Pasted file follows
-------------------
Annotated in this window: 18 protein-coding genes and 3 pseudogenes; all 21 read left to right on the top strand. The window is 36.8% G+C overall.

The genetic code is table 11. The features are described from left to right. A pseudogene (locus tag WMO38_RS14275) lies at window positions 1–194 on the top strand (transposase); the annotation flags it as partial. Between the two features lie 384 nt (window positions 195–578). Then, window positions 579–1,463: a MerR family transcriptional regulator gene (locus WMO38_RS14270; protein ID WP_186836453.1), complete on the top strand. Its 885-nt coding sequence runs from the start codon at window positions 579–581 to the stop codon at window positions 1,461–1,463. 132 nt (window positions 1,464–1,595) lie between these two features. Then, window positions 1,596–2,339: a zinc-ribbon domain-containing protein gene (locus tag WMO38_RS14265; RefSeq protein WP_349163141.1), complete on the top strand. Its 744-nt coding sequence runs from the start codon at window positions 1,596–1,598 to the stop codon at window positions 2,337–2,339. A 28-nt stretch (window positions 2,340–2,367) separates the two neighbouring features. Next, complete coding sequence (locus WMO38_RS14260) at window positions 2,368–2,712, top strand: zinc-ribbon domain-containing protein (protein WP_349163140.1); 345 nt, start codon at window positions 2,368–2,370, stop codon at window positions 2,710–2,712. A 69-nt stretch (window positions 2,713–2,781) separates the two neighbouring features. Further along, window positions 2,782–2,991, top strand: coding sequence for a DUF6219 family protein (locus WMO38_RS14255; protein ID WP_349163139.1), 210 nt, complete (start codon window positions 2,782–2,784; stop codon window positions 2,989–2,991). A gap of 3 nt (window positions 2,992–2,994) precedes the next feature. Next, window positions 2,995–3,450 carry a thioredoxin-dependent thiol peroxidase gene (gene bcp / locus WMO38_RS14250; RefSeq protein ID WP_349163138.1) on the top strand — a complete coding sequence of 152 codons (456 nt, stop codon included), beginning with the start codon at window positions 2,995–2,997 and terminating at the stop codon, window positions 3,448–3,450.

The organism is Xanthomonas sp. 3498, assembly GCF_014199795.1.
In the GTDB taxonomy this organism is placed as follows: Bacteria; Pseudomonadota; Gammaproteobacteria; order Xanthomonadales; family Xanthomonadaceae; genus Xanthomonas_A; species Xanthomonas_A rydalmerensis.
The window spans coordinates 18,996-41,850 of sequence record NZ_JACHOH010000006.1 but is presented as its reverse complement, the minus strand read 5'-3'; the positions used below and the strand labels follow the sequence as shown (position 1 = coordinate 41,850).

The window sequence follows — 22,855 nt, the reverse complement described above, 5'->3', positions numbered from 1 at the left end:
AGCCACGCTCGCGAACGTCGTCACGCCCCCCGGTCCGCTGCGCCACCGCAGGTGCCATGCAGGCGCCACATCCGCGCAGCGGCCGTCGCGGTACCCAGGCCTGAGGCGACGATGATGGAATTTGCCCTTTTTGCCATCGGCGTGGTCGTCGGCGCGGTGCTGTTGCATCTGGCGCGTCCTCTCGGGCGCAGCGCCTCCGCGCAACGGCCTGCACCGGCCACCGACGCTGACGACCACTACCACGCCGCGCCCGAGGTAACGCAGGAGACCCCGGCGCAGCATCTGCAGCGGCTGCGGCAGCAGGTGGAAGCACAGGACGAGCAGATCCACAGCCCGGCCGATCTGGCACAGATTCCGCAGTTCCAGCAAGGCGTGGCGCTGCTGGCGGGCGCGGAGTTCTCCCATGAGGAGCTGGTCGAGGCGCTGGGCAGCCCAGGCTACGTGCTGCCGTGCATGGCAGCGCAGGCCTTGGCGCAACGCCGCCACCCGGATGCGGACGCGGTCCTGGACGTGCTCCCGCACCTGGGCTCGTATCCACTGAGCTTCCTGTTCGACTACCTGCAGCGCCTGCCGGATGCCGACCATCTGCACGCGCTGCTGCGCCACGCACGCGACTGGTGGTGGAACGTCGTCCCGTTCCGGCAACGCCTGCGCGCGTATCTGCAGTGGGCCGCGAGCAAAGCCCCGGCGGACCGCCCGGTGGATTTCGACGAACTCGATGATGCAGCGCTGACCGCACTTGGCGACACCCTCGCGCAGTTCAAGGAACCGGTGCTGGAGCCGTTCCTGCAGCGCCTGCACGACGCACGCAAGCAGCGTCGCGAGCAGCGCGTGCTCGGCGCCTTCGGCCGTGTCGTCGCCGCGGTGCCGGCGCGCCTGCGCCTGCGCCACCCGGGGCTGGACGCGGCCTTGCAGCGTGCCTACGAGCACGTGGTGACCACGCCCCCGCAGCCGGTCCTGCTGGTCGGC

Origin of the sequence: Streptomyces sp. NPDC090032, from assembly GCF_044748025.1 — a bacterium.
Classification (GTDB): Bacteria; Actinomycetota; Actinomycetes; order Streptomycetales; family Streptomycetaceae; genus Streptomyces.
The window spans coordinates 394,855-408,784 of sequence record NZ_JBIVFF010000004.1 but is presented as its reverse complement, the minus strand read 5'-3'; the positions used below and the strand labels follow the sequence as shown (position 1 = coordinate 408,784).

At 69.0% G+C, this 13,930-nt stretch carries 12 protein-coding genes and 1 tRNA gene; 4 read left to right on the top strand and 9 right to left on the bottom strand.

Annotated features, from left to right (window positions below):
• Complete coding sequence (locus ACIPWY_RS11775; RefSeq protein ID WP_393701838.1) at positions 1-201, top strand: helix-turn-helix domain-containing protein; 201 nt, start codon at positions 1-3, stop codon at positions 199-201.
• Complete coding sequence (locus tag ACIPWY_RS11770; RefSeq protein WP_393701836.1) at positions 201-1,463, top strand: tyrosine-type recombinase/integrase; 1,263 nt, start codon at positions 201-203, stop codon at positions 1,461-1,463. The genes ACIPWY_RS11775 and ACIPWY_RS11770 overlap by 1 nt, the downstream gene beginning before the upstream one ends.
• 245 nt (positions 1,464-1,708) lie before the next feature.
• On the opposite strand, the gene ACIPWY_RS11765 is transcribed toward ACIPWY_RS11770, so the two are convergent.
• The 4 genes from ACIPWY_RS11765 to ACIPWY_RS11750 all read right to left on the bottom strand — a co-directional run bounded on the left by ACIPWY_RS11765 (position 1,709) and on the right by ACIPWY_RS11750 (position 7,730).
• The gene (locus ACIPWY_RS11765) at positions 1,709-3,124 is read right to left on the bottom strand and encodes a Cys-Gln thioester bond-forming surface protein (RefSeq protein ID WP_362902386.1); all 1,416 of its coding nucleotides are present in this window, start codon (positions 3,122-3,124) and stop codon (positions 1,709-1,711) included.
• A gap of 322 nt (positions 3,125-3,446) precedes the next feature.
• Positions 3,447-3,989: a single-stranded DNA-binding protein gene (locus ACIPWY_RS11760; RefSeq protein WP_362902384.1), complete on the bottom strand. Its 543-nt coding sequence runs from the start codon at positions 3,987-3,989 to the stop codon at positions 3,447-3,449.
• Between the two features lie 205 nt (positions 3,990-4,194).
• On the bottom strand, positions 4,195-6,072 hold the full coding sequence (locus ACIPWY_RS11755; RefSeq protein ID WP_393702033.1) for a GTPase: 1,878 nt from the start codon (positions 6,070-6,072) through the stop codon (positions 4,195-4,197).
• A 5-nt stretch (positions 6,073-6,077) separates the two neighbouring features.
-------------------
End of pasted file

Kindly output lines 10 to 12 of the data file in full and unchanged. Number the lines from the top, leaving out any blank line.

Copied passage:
The window spans coordinates 394,855-408,784 of sequence record NZ_JBIVFF010000004.1 but is presented as its reverse complement, the minus strand read 5'-3'; the positions used below and the strand labels follow the sequence as shown (position 1 = coordinate 408,784).

At 69.0% G+C, this 13,930-nt stretch carries 12 protein-coding genes and 1 tRNA gene; 4 read left to right on the top strand and 9 right to left on the bottom strand.

Annotated features, from left to right (window positions below):